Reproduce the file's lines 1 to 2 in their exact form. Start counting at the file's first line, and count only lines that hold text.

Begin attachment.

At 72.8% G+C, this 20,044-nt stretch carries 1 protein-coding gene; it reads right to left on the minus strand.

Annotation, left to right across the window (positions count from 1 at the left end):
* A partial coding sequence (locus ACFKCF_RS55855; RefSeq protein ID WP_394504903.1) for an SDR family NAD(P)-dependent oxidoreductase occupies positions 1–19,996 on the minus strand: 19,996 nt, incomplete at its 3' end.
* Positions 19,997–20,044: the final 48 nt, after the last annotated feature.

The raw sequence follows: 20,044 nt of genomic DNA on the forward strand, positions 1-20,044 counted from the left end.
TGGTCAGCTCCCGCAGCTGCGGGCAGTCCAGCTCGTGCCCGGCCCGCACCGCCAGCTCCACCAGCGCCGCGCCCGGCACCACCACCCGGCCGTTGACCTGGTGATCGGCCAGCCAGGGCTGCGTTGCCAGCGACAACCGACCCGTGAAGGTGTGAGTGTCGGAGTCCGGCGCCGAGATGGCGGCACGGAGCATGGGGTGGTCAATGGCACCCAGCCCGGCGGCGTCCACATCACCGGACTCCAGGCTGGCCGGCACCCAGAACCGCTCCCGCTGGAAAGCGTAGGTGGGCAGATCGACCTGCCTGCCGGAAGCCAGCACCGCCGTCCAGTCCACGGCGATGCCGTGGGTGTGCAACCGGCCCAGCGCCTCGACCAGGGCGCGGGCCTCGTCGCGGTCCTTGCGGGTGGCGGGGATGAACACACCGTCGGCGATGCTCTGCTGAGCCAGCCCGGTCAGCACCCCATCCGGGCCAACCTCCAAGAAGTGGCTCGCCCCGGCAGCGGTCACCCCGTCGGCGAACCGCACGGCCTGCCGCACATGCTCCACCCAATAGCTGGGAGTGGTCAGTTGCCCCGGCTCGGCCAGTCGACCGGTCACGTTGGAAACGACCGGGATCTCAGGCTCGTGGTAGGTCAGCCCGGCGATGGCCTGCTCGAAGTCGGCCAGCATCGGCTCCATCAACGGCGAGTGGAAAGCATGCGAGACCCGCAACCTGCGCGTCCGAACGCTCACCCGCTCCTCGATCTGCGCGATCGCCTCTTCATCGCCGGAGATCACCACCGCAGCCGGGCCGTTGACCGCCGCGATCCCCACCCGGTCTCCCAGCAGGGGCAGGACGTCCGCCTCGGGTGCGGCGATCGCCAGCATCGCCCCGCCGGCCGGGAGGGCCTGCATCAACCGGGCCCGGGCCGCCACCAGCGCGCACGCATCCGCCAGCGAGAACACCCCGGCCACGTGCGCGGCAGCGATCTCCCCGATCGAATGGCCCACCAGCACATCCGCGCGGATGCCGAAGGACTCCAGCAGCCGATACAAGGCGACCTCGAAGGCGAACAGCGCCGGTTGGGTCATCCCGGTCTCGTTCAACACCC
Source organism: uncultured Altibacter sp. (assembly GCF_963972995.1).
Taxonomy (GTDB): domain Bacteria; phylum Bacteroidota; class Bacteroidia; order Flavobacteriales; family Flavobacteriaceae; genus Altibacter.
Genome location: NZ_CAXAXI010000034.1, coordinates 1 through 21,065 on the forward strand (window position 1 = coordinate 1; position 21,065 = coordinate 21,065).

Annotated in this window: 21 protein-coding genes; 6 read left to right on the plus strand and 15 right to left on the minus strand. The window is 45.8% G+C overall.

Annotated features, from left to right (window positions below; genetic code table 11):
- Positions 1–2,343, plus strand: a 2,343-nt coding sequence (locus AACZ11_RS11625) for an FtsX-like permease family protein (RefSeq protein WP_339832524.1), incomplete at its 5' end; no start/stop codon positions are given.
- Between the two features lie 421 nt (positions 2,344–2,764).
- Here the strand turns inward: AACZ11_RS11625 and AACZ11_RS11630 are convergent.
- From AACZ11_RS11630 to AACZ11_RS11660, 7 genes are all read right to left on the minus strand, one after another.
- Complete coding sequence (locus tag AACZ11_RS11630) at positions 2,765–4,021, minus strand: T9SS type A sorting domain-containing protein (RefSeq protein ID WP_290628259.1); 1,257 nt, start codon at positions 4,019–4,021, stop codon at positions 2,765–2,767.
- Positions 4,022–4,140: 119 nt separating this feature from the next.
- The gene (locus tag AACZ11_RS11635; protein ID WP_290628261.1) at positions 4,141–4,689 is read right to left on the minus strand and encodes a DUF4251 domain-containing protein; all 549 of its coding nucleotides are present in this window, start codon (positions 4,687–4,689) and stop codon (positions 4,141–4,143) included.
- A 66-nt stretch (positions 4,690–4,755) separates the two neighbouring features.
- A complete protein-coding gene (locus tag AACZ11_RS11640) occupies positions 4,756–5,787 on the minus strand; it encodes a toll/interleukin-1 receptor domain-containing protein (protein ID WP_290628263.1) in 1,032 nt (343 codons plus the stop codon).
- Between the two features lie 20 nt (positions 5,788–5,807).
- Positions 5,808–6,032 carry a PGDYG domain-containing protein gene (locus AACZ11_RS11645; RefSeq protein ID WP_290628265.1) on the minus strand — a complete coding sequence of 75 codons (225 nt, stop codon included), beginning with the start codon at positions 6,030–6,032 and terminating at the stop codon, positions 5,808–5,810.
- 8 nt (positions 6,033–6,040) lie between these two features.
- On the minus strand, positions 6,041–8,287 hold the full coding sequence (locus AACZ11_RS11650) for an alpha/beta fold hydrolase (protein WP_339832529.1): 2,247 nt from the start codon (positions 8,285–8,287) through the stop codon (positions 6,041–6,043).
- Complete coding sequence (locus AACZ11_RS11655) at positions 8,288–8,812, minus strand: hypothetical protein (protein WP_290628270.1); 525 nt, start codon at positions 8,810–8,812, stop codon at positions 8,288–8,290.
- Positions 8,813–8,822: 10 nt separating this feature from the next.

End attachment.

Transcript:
At 72.8% G+C, this 20,044-nt stretch carries 1 protein-coding gene; it reads right to left on the minus strand.

Annotation, left to right across the window (positions count from 1 at the left end):